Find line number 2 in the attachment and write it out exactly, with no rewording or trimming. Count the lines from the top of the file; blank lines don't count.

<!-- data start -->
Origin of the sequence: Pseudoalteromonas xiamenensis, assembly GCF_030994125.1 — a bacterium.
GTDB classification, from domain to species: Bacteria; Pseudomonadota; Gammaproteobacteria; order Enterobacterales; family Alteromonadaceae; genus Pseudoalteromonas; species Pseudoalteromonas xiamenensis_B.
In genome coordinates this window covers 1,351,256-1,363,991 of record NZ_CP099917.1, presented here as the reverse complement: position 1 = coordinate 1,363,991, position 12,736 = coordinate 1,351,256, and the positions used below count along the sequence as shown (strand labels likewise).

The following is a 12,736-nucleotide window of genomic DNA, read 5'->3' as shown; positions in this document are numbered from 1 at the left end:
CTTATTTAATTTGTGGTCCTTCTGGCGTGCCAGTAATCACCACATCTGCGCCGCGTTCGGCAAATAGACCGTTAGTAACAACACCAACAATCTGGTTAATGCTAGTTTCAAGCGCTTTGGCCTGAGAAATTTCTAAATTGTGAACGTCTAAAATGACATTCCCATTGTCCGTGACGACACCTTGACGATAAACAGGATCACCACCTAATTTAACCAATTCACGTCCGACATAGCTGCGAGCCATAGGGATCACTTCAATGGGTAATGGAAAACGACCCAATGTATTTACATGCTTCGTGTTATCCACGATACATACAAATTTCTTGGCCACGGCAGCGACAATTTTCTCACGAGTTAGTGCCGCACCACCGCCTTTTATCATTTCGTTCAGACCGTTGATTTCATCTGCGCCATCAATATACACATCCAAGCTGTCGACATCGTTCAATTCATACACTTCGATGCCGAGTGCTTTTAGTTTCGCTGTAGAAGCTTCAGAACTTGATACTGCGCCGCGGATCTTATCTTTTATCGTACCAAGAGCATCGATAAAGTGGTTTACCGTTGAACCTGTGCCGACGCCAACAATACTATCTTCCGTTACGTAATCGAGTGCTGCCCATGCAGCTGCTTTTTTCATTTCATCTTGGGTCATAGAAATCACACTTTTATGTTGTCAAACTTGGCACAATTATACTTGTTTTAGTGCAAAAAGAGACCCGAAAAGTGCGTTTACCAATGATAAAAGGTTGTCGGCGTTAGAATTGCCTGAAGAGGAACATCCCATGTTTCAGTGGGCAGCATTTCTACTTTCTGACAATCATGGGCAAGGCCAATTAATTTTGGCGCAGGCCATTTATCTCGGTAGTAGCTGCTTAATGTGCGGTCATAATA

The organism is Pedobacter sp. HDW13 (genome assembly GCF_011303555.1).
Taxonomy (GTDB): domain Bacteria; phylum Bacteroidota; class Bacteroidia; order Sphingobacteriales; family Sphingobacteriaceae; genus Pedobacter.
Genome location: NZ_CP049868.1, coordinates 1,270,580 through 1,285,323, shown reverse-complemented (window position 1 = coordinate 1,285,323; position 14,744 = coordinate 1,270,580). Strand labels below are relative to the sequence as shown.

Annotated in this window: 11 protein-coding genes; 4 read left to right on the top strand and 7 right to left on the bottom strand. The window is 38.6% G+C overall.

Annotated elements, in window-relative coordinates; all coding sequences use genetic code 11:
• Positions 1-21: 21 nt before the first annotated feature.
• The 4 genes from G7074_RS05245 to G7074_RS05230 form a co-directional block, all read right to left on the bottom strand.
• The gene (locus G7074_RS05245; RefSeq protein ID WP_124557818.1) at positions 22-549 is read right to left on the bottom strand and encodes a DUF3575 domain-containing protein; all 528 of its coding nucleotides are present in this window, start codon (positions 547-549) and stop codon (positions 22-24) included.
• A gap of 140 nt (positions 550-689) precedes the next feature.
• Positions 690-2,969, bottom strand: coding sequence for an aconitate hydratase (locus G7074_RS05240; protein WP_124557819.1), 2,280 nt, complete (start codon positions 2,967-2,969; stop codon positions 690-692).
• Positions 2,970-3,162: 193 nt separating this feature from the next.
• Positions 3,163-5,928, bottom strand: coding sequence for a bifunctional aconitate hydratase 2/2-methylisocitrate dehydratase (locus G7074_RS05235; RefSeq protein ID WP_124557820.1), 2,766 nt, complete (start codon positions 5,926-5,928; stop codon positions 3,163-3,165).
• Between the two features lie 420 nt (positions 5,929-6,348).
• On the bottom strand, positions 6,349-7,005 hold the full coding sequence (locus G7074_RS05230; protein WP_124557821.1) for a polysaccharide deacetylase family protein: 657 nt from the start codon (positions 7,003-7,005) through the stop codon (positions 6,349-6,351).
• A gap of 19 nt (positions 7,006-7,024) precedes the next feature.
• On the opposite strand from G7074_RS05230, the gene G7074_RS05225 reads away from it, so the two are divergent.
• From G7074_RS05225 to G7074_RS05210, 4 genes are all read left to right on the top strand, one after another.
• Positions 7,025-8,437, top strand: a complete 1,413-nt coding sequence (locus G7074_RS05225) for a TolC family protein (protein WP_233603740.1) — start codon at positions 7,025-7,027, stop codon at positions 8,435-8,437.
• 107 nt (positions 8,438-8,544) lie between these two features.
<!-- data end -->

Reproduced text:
GTDB classification, from domain to species: Bacteria; Pseudomonadota; Gammaproteobacteria; order Enterobacterales; family Alteromonadaceae; genus Pseudoalteromonas; species Pseudoalteromonas xiamenensis_B.